The Boston Projection

Boston is the center of the world

Cartography Twitter has become abuzz with some local map news: last week Boston Public Schools ditched the classic Mercator projection in favor of the Peters projection for classroom maps. A trivial-sounding story to some, it’s interesting because it’s change motivated by social justice—seemingly bold but in fact a late shot in a decades-old cartographic controversy. So, perhaps we can briefly share a bit of background on map projections with Boston-area map readers.

The first thing to know is that there is no such thing as an undistorted flat map. Every single one is “wrong” in some way or another. A globe is the only way to represent the world without significant distortion. Any attempt to flatten out the round Earth sacrifices accuracy in at least one way: size, shape, and/or direction.

The Mercator projection, which you see in things like Google Maps, and which you probably knew from classroom walls, is known for gross distortion of size at high latitudes. Thus Europe appears bigger relative to, say, Africa than is true; and Greenland looks to be the size of South America when in reality it’s something like one eighth the size.

The true size of Greenland

Although areal distortion is a side effect of the Mercator map’s original purpose—it preserves angles and was useful for navigation—some have argued that its exaggeration of northern latitudes promotes a very Eurocentric view of the world. Other map projections that maintain size accuracy (equal-area projections) are viewed as socially just, giving due attention to parts of the world long oppressed by European colonialism. In the 1970s Arno Peters made some waves promoting the projection which will now grace the walls of Boston schools, and which famously (to cartographers) made an appearance on The West Wing. BPS is a little late to the party, but has adopted the map for essentially the same reason: to remove an imperialist image and promote a different view of the world.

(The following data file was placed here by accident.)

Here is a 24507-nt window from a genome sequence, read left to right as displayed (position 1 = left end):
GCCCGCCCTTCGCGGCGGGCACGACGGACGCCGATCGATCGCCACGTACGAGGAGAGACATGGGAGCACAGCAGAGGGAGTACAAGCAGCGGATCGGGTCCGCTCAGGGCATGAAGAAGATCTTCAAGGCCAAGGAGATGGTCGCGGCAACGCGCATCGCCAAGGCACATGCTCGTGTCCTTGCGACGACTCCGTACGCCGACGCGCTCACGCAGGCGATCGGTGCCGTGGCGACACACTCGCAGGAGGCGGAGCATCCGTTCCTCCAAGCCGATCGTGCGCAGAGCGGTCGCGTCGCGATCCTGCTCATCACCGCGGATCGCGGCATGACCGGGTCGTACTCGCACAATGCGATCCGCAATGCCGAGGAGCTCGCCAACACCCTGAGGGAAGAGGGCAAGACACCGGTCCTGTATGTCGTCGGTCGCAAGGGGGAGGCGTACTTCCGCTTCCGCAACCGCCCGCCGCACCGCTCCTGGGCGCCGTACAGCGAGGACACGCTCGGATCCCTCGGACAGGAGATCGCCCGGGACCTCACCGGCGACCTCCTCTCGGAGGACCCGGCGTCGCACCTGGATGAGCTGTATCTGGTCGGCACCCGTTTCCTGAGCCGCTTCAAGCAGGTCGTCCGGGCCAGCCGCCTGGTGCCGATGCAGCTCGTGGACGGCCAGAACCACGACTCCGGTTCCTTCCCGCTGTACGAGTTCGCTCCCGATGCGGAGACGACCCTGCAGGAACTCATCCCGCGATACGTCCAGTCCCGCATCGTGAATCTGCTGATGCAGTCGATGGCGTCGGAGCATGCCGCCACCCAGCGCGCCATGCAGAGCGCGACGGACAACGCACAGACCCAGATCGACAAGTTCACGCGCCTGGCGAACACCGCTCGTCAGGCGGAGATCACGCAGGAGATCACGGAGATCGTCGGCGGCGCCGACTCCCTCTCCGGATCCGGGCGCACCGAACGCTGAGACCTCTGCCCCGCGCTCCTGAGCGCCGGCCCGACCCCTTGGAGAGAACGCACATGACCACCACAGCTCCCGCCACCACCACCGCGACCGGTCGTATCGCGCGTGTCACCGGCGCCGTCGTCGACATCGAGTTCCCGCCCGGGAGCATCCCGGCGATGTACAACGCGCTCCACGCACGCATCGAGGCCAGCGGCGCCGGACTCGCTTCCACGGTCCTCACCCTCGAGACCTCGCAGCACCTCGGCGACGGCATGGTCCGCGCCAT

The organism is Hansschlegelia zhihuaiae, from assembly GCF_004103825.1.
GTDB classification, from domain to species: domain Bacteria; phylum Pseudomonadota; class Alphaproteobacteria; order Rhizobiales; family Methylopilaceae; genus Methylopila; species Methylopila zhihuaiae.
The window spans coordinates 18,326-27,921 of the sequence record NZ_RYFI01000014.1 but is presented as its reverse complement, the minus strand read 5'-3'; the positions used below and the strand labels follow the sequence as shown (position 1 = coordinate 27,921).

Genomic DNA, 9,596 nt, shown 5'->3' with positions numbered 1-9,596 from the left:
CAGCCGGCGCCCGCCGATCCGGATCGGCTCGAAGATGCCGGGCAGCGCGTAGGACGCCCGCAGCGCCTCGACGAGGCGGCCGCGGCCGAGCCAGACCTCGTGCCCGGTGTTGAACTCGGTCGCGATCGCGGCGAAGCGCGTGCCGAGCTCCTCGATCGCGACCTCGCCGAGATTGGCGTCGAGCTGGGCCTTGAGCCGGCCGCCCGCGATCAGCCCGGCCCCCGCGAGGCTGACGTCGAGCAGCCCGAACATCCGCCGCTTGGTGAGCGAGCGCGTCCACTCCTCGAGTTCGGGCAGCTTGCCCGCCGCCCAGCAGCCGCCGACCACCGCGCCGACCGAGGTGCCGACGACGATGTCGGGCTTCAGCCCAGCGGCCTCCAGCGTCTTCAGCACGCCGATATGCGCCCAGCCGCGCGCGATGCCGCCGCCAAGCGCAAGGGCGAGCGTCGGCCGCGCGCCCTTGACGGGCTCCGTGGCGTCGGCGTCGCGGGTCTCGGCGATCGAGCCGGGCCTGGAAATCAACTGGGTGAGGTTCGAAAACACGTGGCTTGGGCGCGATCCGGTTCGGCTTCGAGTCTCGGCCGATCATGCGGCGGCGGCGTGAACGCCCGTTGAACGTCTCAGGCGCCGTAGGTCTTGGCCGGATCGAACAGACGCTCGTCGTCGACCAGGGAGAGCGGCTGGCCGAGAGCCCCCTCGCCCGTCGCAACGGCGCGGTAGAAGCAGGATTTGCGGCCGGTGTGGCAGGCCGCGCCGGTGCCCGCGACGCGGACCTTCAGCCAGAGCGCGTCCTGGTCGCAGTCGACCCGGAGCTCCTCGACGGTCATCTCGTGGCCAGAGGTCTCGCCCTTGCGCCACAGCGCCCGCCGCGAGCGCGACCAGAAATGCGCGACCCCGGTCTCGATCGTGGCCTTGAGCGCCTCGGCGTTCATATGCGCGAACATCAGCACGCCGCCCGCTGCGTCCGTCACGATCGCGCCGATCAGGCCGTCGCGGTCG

Many cartographers are critical of this projection, as the claims behind it are not novel and even erroneous, with some frustration that it proclaims “truth” yet necessarily trades one form of distortion for another. (Notably, shapes are badly distorted.)

No matter what side one takes, the fact is that a map projection is one of many tools in the cartographer’s kit that can be used to subtly—or boldly—promote a certain agenda or worldview. And as everyone knows, the only accurate world maps are those that correctly show Boston at the center of it all, right?

(adapted from Mike Bostock’s Projection Transitions)

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